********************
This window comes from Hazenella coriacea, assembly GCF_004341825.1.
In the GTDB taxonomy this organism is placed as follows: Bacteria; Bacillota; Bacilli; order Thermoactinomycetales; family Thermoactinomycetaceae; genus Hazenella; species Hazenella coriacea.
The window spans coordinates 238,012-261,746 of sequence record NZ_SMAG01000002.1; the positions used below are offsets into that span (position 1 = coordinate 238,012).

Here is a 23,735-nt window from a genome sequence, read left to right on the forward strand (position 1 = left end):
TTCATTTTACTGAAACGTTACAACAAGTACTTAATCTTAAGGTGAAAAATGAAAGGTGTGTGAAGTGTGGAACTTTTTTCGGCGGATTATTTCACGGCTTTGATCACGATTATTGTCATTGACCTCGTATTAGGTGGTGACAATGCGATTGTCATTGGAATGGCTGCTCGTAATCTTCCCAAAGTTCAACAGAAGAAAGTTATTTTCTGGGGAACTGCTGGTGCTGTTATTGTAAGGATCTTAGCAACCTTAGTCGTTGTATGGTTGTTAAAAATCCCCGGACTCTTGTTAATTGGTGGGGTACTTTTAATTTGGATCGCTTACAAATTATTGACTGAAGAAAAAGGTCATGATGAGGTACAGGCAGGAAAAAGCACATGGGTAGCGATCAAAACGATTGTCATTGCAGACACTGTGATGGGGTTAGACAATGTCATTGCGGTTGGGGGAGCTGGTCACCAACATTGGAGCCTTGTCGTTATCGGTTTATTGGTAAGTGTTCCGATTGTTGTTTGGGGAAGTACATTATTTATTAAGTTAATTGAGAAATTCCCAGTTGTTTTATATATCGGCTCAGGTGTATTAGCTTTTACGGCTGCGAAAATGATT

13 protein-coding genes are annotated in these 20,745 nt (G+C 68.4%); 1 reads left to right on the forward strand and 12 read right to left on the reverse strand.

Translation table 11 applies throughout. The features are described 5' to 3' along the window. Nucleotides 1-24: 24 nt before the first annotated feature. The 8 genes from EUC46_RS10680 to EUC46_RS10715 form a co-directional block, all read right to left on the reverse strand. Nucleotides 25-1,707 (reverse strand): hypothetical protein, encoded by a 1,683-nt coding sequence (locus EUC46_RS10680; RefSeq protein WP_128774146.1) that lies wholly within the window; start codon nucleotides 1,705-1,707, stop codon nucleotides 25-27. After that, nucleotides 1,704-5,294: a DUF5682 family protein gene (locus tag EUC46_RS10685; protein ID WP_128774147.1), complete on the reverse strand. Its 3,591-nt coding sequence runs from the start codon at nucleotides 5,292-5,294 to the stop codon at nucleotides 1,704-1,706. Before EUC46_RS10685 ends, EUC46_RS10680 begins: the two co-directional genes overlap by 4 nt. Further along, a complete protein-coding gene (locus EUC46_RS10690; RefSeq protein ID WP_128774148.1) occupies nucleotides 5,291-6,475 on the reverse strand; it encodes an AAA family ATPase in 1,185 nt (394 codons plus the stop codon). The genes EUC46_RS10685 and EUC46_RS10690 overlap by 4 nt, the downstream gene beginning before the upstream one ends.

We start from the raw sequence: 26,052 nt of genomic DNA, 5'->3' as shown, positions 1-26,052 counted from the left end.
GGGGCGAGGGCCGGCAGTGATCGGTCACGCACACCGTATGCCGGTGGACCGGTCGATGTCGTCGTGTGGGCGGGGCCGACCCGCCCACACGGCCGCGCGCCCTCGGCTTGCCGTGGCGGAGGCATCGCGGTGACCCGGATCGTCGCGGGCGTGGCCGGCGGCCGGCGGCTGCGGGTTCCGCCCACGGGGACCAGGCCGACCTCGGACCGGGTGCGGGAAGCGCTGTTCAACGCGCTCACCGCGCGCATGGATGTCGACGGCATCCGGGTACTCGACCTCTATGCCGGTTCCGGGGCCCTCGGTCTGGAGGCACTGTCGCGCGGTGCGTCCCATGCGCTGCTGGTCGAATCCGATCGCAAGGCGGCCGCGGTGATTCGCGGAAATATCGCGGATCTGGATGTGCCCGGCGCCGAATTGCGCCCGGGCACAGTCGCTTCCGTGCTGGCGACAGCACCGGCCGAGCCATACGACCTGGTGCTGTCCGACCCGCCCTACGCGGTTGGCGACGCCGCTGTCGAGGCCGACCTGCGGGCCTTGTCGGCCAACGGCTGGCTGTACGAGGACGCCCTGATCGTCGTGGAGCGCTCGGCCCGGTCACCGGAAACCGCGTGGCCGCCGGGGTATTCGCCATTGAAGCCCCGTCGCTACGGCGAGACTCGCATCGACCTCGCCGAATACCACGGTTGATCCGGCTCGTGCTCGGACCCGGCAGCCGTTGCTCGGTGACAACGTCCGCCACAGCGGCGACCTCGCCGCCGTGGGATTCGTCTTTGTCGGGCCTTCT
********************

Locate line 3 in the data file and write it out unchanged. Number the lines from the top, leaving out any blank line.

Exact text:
The window spans coordinates 238,012-261,746 of sequence record NZ_SMAG01000002.1; the positions used below are offsets into that span (position 1 = coordinate 238,012).